FanPost

Book Review: A Great Game




Book Review: A Great Game: The Forgotten Leafs & The Rise of Professional Hockey
By Stephen J. Harper
Reviewed by metalfoot


The title is, in my opinion, a bit of a misnomer, but it is, on the other hand, a fairly apt description of what the book is all about. Who was the first Toronto-based professional hockey team and what was their legacy to hockey? What was the interplay and dynamic between the professional and amateur hockey leagues over one hundred years ago? How did artificial ice and the mining boom in Northern Ontario affect the development of professional hockey? All these questions, and many more, are explored at some depth in this book.

Harper has definitely done some serious research. While not as footnote-happy as some historical books I have read, it is definitely thoroughly researched. The picture emerges of early professional hockey as being a sport in serious flux. The major players of the day all get fair time, and the particular connection between Toronto and Montreal, the two most important cities in Canada in that day, is explored in great depth, while historically important teams such as Ottawa, Kenora, Renfrew, Sault Ste Marie, and the like, get sufficient time to explain their relationship to the developing professional leagues.

At the heart of the book is the particular battle between the professional and the amateur leagues for the hearts and attendance of the hockey fans in Toronto. It develops the environment from which the often ignored Allan Cup emerged. It looks at the power-brokering of John Ross Robertson, the founder of the Toronto Telegram and one of the great movers and shakers in the early era of hockey and amateur hockey in specific.

Harper spends a good deal of time exploring the 1914 Toronto Blue Shirts Stanley Cup victory vis-a-vis Robertson's constant attempts to retain Toronto as an amateur-sport oriented town. The battle between the steadily gaining professionalism in sport and the idealism of amateur-only athletics climaxes in this part of the book. It is these Blue Shirts which are the so-called "forgotten Leafs".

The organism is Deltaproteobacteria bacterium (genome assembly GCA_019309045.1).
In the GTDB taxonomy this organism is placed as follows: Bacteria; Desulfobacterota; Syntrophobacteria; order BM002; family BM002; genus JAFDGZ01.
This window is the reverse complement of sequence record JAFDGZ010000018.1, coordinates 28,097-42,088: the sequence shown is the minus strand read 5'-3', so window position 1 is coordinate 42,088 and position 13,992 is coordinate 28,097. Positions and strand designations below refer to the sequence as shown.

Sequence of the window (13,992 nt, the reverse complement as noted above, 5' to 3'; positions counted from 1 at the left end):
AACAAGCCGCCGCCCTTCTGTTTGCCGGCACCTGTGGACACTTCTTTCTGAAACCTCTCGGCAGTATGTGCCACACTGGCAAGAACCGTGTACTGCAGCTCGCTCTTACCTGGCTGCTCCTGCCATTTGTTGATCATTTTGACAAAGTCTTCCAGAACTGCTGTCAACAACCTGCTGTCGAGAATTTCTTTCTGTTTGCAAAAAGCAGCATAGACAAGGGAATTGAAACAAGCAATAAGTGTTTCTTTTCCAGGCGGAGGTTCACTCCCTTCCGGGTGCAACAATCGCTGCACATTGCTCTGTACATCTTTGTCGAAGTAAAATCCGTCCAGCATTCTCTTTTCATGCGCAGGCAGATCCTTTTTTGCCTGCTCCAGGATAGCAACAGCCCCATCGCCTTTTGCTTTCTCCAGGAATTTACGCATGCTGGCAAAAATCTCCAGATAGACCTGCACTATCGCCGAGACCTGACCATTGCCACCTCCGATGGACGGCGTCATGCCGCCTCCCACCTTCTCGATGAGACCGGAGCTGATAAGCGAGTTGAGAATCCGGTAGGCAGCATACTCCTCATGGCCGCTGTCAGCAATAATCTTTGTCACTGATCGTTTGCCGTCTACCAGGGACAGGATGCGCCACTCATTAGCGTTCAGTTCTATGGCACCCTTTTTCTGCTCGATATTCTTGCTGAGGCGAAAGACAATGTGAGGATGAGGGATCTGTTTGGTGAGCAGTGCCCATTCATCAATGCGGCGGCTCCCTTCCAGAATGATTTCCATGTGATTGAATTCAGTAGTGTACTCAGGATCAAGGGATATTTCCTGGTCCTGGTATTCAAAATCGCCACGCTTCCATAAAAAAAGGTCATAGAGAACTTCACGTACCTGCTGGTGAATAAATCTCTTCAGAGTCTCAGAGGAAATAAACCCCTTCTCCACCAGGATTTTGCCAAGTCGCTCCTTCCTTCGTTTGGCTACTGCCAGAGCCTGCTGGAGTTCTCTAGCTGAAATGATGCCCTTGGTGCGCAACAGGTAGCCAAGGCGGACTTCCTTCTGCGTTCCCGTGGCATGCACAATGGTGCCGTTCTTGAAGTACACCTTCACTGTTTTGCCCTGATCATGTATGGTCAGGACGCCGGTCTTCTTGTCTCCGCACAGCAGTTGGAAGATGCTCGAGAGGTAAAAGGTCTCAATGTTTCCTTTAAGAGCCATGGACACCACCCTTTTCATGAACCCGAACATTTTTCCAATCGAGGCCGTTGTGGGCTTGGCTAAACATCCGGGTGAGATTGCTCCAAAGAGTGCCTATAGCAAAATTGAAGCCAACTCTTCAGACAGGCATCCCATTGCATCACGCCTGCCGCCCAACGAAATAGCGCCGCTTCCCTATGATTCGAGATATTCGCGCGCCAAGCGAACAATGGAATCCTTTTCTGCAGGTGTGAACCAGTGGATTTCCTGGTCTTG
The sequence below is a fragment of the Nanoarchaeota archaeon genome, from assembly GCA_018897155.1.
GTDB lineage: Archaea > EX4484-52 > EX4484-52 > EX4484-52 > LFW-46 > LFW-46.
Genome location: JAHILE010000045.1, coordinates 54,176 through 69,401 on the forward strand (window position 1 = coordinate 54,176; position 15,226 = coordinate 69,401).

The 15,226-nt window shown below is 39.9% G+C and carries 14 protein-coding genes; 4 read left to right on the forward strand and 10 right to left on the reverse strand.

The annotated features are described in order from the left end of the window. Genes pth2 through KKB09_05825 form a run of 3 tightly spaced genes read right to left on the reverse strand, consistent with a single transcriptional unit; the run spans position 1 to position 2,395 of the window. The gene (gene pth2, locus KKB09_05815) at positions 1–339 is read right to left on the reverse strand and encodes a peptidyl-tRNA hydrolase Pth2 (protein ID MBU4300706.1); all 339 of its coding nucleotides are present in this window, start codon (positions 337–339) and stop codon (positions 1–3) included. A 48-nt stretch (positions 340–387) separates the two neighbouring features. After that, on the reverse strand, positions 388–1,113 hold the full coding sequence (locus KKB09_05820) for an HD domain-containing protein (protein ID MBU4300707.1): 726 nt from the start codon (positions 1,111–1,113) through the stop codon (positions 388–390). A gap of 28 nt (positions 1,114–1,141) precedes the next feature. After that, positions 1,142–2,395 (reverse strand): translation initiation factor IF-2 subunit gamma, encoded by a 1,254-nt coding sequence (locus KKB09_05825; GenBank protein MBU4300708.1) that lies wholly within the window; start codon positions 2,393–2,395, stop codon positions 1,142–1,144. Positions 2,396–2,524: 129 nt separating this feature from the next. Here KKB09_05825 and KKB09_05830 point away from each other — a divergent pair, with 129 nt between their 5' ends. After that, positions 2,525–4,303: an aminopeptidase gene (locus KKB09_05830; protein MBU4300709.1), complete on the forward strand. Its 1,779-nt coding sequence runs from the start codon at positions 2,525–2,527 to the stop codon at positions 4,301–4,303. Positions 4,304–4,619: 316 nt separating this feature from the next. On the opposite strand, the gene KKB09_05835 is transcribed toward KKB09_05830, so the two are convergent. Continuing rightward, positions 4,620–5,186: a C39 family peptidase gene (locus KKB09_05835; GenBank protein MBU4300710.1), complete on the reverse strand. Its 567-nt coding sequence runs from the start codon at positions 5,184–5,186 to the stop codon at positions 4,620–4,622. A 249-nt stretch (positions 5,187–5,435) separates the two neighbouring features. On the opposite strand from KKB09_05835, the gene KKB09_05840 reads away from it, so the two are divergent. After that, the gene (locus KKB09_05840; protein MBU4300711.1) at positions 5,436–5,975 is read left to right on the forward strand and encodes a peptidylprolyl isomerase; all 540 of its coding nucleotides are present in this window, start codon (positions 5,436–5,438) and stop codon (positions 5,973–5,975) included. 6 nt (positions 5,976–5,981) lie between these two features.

On the whole, Harper's writing style, while not breezy, is certainly readable. The prose is tightly written and neither purpled with adjectives nor terse. There is a lot of wonderful detail of the period, and a sufficient number of illustrations to help bring things to life. And there are some interesting observations about the historical relationship of the Canadiens and the Leafs which make this historical rivalry even more appropriate!

I would recommend this work to anyone interested in seeing some of the greater picture of the early days of the Stanley Cup and professional hockey. It certainly has helped me understand that many of the things we see in the game today, labour-relations wise, have a long and storied history, too!

Note to the more politically-minded reader: Mr Harper's politics seem, to my reading, not to be deeply involved in his recounting of this history; the theme and topic remains hockey and, specifically, the dynamic between amateur and professional hockey in the early decades of the 20th century.

This FanPost was written by a member of the Silver Seven community, and does not necessarily reflect the beliefs or opinions of the site managers, editors, or Sports Blogs Nation, Inc.

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